Rather than installing a server, such as a web server, directly onto your main computer, why not install it in a VM? This sort of setup has a few advantages of security and convenience. These days, spreading resources out into the cloud is the in-thing, but consolidation is often underexploited. Hosting a server in a virtualizer such as VirtualBox is often a good approach for casual or occasional server needs on a home network.
This is an outline of a setup that makes use of Debian, running Apache
, installed onto a VirtualBox
VM. If you would like to install a different type of server, but you haven't done this sort of job before, it might be a good idea to follow through with the Apache example as it is a simple way of testing the networking side of things.
As I said, consolidation is underrated concept these days. Often, when people talk about keeping an old machine up and running, in a cupboard, just to run a web server, I wonder if their main machine has CPU cycles, memory, storage or even whole CPU cores going spare. Unless your needs are great, it's doubtful that an external source could provide resources more efficiently than a little extra load on your main box.
Why put the server in a VM?
Obviously, some server tasks are mission critical and need a dedicated machine for greater reliability, but if you have only a casual or occasional need to employ a server, ask yourself how often your desktop machine totally falls over. Modern operating systems have reached the point where if my main box completely locked up I'd suspect a hardware fault.
Of course, you could always install the server directly onto your main desktop, but that can bring its own problems. Package management makes it easy to add and remove server software, but as often as not, you end up having to make some small changes to your machine to accommodate a server. Also, if your locally hosted server is exploited in some way, it could bring your main computer into the line of fire.
Another advantage of keeping your server locked up inside a VM is that it makes the server environment portable. It's easy to copy a hard disk image and import it into VirtualBox. This means that your servers don't need to be set up and configured from scratch when you move over to a new machine. Virtualizers also allow you to shut down or pause your server environment or snapshot a working setup that can be reverted to in the event of a mishap.
Setting it up
Installing a server such as Apache in a VirtualBox VM doesn't differ greatly from installing it natively. Begin with a suitable Linux installation. It might be a good idea to choose something a bit lighter than a mainstream desktop distribution in order to conserve resources on the host machine. Debian with a lightweight window manager could be a good start (see my guide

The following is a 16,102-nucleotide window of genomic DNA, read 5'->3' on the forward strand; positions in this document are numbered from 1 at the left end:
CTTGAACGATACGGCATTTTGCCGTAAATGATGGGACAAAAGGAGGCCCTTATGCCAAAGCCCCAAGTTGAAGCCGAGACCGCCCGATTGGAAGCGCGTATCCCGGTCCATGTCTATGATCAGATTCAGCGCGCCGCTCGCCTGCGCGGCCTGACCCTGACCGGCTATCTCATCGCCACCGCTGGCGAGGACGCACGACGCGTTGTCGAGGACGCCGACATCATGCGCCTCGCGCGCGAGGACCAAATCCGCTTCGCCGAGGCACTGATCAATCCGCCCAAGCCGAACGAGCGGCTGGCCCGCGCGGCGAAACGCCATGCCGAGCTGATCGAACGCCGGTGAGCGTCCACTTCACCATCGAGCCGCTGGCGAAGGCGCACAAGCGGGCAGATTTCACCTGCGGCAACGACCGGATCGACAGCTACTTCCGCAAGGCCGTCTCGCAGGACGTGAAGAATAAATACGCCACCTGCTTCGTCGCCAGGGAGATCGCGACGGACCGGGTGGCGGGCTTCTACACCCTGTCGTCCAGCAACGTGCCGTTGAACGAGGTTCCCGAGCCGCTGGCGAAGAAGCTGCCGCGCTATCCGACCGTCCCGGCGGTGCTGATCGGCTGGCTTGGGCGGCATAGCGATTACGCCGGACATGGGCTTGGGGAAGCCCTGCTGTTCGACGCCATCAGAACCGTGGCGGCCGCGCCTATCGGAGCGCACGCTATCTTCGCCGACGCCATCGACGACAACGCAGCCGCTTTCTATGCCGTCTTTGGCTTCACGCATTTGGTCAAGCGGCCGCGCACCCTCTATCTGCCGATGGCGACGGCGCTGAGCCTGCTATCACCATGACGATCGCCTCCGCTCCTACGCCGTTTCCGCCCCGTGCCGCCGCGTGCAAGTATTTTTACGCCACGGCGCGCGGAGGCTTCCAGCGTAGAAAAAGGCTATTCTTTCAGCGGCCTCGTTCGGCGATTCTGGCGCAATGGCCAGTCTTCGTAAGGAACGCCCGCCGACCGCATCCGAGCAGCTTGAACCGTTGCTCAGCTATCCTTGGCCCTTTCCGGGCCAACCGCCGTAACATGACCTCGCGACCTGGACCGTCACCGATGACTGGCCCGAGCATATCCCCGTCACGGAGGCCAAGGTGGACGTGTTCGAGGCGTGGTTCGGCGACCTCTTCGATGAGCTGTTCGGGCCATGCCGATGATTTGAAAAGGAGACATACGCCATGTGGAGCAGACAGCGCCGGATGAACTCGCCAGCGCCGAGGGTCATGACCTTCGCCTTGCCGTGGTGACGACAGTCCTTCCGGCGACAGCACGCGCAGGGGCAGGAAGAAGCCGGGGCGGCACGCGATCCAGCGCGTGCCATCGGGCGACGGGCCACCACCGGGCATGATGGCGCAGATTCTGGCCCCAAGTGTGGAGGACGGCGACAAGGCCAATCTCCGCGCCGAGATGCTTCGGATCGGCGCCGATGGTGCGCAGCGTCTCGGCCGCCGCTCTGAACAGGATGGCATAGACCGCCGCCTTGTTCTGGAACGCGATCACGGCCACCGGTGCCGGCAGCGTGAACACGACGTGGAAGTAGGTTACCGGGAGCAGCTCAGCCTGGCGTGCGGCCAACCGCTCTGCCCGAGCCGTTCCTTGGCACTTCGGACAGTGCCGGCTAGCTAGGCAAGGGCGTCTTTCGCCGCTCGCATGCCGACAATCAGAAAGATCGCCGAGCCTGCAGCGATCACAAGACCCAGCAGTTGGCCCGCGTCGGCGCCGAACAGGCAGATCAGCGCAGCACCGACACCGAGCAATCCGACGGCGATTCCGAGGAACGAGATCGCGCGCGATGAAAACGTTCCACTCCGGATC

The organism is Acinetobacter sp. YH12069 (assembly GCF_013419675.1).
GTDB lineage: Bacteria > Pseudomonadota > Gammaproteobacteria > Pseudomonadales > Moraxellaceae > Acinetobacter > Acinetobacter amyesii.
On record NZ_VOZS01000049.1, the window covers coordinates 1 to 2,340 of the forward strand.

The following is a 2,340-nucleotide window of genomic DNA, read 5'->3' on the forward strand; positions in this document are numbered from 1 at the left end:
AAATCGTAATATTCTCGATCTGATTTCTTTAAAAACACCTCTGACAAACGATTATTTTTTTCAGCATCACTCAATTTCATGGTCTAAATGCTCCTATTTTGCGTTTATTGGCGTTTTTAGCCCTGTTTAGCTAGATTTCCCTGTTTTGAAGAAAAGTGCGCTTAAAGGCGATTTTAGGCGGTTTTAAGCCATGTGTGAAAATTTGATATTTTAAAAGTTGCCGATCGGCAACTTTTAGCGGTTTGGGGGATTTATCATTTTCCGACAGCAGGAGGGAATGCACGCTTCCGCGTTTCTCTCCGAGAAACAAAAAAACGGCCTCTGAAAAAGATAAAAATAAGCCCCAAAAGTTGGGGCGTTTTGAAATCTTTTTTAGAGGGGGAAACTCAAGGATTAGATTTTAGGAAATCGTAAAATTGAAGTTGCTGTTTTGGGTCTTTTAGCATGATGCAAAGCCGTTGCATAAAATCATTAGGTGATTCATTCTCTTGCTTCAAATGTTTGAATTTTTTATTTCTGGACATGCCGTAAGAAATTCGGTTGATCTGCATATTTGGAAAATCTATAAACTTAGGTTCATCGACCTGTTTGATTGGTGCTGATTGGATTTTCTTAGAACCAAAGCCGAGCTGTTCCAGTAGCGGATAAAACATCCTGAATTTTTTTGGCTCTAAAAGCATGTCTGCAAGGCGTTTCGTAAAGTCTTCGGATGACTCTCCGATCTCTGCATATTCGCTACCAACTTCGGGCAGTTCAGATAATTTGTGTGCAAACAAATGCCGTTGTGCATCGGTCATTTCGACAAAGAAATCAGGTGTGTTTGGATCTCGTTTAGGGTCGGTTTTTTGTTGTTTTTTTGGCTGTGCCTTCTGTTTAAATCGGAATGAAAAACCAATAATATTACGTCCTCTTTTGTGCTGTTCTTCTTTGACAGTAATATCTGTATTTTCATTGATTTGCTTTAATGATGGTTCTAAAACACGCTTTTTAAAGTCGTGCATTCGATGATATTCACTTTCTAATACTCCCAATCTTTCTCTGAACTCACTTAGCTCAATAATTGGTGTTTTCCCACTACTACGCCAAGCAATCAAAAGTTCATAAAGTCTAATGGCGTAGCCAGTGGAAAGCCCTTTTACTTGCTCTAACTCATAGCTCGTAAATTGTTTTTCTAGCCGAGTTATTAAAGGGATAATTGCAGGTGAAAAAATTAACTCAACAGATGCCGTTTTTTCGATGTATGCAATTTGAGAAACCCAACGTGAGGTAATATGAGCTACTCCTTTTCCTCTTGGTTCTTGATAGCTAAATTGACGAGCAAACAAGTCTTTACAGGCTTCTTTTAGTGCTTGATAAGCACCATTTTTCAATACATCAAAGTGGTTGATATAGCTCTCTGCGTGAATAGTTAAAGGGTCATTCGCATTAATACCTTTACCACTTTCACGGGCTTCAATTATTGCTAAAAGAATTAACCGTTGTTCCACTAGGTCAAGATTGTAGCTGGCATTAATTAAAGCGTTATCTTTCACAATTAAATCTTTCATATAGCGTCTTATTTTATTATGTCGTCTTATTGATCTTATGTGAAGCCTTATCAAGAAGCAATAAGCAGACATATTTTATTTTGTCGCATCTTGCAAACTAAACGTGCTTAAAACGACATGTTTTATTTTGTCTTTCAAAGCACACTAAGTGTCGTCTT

). If you're familiar with the command line interface for the server that you want to deploy, an install without a graphical environment can be ideal.
The important VirtualBox networking setting that you have to select is “bridged” rather than the default of “NAT”. By default, VirtualBox VMs present the guest operating system with a networking setup that works well enough for a web browser, or similar, to connect to the outside world. Selecting “bridged” networking makes the VM appear as though it is simply another computer attached to your network via an Ethernet cable.
One consequence of using bridged networking is that your network will have to supply the VM with an IP address. If your router has DHCP enabled, it should set the VM up in the same way that it would any other computer on the network. To check to see if the VM has an IP address, make yourself root and type:
su root [enter password]
On a fairly fresh install, details for two network interfaces, eth0 and lo, should be listed. To ensure that the VM can communicate with the outside world, the second line of the eth0 description should start with something something like:
If the VM hasn't been assigned an IP address at all by your router, look up the instructions to assign a static address for your choice of guest operating system (Debian instructions here
, for example).
Once that’s working, the hard part is over. Next install Apache in the normal way:
apt-get install apache2
Apache pretty much sets itself up, these days. First, test that it is running and can be accessed from other machines on the network such as your host machine. Point the browser to the IP address that you obtained from running ifconfig on the guest VM. Hopefully, this will display the “It works!” message from Apache.
VirtualBox hosting a Debian guest. The install is slimline as I opted not to bother with a graphical environment. Firefox successfully finds the Apache install. I asked an IRC buddy to make sure that it could be seen from the Internet.
Next, setup port forwarding for your router so that machines on the Internet can reach your server VM. If you don't know how to do this, consult the instructions for your router. Specifically, you need to forward external requests to port 80 to port 80 on the IP address assigned to the VM.